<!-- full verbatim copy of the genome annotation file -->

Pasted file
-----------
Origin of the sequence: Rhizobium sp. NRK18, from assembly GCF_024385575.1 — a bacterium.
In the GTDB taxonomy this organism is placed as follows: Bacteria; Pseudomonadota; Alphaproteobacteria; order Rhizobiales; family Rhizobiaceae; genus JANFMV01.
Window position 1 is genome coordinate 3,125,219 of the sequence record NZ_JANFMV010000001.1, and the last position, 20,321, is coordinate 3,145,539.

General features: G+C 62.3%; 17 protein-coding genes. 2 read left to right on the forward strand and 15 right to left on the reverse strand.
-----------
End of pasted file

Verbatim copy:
Origin of the sequence: Rhizobium sp. NRK18, from assembly GCF_024385575.1 — a bacterium.
In the GTDB taxonomy this organism is placed as follows: Bacteria; Pseudomonadota; Alphaproteobacteria; order Rhizobiales; family Rhizobiaceae; genus JANFMV01.
Window position 1 is genome coordinate 3,125,219 of the sequence record NZ_JANFMV010000001.1, and the last position, 20,321, is coordinate 3,145,539.

General features: G+C 62.3%; 17 protein-coding genes. 2 read left to right on the forward strand and 15 right to left on the reverse strand.